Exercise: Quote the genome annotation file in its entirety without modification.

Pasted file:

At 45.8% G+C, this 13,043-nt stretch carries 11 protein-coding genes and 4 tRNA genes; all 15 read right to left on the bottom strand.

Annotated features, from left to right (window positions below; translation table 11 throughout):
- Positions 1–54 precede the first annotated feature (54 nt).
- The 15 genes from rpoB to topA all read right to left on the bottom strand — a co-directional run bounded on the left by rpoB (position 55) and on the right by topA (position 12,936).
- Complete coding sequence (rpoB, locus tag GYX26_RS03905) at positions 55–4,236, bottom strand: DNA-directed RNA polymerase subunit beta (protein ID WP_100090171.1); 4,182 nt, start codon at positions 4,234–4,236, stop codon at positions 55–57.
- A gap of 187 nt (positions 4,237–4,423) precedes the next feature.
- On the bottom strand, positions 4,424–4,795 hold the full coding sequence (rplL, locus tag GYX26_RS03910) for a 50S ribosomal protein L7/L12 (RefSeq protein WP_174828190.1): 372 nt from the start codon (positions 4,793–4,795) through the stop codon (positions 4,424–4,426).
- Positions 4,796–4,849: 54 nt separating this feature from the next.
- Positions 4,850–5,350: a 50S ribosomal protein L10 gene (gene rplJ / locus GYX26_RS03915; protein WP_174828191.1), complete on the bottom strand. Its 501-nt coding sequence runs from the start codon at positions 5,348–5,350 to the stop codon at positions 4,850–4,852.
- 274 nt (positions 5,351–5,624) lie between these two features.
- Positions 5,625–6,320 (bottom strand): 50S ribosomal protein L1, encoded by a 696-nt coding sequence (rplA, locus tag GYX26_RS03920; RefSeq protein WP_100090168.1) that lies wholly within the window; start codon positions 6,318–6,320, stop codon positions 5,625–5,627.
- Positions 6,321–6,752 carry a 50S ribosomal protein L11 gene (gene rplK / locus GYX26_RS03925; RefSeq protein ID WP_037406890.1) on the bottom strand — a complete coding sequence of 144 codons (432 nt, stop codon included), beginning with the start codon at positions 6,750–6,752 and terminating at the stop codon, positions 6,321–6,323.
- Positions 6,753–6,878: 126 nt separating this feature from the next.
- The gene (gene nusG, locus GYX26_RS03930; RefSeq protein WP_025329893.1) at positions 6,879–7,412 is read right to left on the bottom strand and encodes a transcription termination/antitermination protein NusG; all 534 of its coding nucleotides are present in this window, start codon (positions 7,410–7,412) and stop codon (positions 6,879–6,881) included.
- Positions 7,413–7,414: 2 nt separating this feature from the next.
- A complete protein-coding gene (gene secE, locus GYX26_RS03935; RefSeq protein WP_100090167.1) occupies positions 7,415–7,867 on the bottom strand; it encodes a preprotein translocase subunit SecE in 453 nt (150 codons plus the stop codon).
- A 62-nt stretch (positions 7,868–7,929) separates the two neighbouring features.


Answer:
At 45.8% G+C, this 13,043-nt stretch carries 11 protein-coding genes and 4 tRNA genes; all 15 read right to left on the bottom strand.

Annotated features, from left to right (window positions below; translation table 11 throughout):
- Positions 1–54 precede the first annotated feature (54 nt).
- The 15 genes from rpoB to topA all read right to left on the bottom strand — a co-directional run bounded on the left by rpoB (position 55) and on the right by topA (position 12,936).
- Complete coding sequence (rpoB, locus tag GYX26_RS03905) at positions 55–4,236, bottom strand: DNA-directed RNA polymerase subunit beta (protein ID WP_100090171.1); 4,182 nt, start codon at positions 4,234–4,236, stop codon at positions 55–57.
- A gap of 187 nt (positions 4,237–4,423) precedes the next feature.
- On the bottom strand, positions 4,424–4,795 hold the full coding sequence (rplL, locus tag GYX26_RS03910) for a 50S ribosomal protein L7/L12 (RefSeq protein WP_174828190.1): 372 nt from the start codon (positions 4,793–4,795) through the stop codon (positions 4,424–4,426).
- Positions 4,796–4,849: 54 nt separating this feature from the next.
- Positions 4,850–5,350: a 50S ribosomal protein L10 gene (gene rplJ / locus GYX26_RS03915; protein WP_174828191.1), complete on the bottom strand. Its 501-nt coding sequence runs from the start codon at positions 5,348–5,350 to the stop codon at positions 4,850–4,852.
- 274 nt (positions 5,351–5,624) lie between these two features.
- Positions 5,625–6,320 (bottom strand): 50S ribosomal protein L1, encoded by a 696-nt coding sequence (rplA, locus tag GYX26_RS03920; RefSeq protein WP_100090168.1) that lies wholly within the window; start codon positions 6,318–6,320, stop codon positions 5,625–5,627.
- Positions 6,321–6,752 carry a 50S ribosomal protein L11 gene (gene rplK / locus GYX26_RS03925; RefSeq protein ID WP_037406890.1) on the bottom strand — a complete coding sequence of 144 codons (432 nt, stop codon included), beginning with the start codon at positions 6,750–6,752 and terminating at the stop codon, positions 6,321–6,323.
- Positions 6,753–6,878: 126 nt separating this feature from the next.
- The gene (gene nusG, locus GYX26_RS03930; RefSeq protein WP_025329893.1) at positions 6,879–7,412 is read right to left on the bottom strand and encodes a transcription termination/antitermination protein NusG; all 534 of its coding nucleotides are present in this window, start codon (positions 7,410–7,412) and stop codon (positions 6,879–6,881) included.
- Positions 7,413–7,414: 2 nt separating this feature from the next.
- A complete protein-coding gene (gene secE, locus GYX26_RS03935; RefSeq protein WP_100090167.1) occupies positions 7,415–7,867 on the bottom strand; it encodes a preprotein translocase subunit SecE in 453 nt (150 codons plus the stop codon).
- A 62-nt stretch (positions 7,868–7,929) separates the two neighbouring features.